It was your average Sunday evening.
My sister, her four young children and I had just returned from a trip from the city. We decided that day to take a train to share the humble experience of the 80s style covered train seats and rush of public transport with my nieces and nephew. As we hopped off the train, we chatted excitedly about our day and what we had seen.
Holding hands with my nieces and nephew we passed through the gates and swiped our cards. What looked like an Anglo man, medium build, messy hair stood to our left, blank faced staring in our direction.
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As hijabi women, we have been forced to adapt to strangers’ prolonged unwanted stares when carrying out our daily activities.
We often make a game of it: is this person staring because they find me beautiful? Or am I about to be verbally (or, in some cases, physically) abused? More often it is the latter.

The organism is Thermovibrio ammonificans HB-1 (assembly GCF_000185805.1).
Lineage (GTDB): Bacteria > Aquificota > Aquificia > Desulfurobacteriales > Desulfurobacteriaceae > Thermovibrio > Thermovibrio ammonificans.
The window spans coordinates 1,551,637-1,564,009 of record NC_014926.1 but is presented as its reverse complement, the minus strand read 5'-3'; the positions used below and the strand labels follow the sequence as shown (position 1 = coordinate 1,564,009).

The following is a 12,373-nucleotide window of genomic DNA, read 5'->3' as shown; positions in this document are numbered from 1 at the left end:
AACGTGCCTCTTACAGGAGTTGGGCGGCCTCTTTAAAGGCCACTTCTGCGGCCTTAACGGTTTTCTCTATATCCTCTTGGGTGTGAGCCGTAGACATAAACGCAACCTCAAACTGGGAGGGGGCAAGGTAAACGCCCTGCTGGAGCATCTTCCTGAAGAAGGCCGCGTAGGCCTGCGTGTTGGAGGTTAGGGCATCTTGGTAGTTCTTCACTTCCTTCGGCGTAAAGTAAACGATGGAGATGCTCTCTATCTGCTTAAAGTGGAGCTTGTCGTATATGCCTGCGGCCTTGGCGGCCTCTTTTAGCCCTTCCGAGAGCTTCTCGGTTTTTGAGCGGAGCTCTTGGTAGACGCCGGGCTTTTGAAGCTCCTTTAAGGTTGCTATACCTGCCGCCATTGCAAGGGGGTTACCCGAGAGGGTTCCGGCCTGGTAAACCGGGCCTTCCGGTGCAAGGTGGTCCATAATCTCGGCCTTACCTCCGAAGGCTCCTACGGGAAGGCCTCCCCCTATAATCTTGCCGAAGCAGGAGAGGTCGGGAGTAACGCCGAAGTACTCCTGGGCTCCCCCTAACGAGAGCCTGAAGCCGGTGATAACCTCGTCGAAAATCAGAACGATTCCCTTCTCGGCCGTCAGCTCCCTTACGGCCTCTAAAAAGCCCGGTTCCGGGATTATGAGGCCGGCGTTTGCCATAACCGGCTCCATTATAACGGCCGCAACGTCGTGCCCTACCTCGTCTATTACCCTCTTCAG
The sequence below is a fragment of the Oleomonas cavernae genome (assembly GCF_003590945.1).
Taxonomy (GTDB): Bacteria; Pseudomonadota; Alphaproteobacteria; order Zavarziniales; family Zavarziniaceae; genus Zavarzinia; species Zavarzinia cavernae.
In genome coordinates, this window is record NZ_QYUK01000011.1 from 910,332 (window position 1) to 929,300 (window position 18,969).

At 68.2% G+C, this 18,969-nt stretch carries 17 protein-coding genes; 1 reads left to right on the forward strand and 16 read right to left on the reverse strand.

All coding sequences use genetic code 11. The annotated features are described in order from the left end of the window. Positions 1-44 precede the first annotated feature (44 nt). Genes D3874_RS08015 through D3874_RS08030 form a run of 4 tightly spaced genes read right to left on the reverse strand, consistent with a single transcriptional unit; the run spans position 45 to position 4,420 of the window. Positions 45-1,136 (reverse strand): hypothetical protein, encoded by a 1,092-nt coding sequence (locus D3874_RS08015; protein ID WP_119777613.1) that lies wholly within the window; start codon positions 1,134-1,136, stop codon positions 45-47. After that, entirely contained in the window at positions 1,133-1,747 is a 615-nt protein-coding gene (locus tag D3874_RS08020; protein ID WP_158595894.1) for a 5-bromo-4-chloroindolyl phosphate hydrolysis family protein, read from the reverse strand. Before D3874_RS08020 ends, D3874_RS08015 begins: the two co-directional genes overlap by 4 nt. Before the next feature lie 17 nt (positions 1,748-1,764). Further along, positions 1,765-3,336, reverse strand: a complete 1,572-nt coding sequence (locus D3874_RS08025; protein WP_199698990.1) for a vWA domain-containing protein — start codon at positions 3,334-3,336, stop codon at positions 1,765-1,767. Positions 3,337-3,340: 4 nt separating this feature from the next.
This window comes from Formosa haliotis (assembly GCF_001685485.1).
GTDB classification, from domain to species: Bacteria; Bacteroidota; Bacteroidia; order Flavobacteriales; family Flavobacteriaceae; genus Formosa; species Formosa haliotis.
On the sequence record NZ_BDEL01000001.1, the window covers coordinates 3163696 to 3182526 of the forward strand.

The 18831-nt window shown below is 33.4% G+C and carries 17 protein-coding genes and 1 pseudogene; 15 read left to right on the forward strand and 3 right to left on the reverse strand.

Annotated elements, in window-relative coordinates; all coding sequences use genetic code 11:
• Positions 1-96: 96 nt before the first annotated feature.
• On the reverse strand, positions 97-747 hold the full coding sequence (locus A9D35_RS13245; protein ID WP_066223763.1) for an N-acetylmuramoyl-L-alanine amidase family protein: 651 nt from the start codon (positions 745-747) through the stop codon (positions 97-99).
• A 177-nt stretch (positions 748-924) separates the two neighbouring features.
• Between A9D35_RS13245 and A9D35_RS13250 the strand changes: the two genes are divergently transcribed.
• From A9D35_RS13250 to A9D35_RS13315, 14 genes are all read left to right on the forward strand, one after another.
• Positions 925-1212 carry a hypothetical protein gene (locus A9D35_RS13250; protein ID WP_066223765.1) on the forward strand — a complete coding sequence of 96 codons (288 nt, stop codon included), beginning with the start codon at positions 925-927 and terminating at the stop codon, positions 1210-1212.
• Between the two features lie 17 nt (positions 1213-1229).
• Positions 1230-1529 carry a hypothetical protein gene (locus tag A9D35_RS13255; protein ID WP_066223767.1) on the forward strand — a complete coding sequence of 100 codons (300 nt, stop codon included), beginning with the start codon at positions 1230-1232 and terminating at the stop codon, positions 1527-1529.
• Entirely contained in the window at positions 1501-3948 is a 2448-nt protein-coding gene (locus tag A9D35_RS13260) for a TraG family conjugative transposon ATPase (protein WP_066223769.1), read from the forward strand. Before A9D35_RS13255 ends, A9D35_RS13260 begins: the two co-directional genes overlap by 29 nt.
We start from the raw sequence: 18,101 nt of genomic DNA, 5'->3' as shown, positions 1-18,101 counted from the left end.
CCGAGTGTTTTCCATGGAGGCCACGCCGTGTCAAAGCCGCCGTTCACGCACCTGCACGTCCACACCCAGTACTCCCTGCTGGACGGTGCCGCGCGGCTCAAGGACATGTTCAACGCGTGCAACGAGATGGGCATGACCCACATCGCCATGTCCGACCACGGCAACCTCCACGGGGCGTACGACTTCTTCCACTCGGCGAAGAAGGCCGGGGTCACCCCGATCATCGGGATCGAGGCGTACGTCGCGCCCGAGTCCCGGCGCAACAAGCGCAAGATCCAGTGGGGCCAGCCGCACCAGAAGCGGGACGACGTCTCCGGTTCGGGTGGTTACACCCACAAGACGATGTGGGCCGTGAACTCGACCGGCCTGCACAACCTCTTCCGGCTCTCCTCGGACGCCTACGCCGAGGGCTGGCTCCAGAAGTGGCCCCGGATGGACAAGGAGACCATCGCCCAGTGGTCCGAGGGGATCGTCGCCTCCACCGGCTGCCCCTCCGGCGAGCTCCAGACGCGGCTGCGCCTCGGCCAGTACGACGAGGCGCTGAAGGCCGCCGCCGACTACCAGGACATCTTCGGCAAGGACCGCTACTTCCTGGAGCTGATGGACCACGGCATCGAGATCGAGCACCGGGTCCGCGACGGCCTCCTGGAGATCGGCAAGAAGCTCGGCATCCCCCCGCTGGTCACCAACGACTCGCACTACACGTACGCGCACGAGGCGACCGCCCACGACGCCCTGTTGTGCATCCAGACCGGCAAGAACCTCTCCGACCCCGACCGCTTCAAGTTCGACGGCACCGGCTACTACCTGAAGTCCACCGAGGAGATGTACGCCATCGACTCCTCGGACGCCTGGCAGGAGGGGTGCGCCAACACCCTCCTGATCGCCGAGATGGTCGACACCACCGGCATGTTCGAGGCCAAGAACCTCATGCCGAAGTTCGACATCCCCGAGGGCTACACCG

The man took slow steps towards us, holding a strong glare. He stood over us: my sister, my three nieces and my nephew.
“Oi!” he shouted. “You do not belong here!”
He continued to spew our racist abuse, calling us 'ragheads' and 'terrorists'.
Our happy chatter quickly turned to fear and shock. Our first instinct was to protect the children, so we hurried away from the man.
But he'd triggered my identity complex of not feeling I belong to a country that has only ever been my home. Anger filled me and I decided not to stay silent.
"We were born here, you bigot," I screamed back.
I wasn't interested in convincing a racist Islamophobe of my humanity. I simply refused to allow him to think he had the right to threaten and intimidate us.
Of course, a hijabi woman fighting back, refusing to be intimidated, only made him more aggressive.
He ran after us, screaming hateful words. We had to run to the car and quickly lock the doors as he followed us.
Bystanders looked on silently as we struggled to carry and rush the young children to a safer space.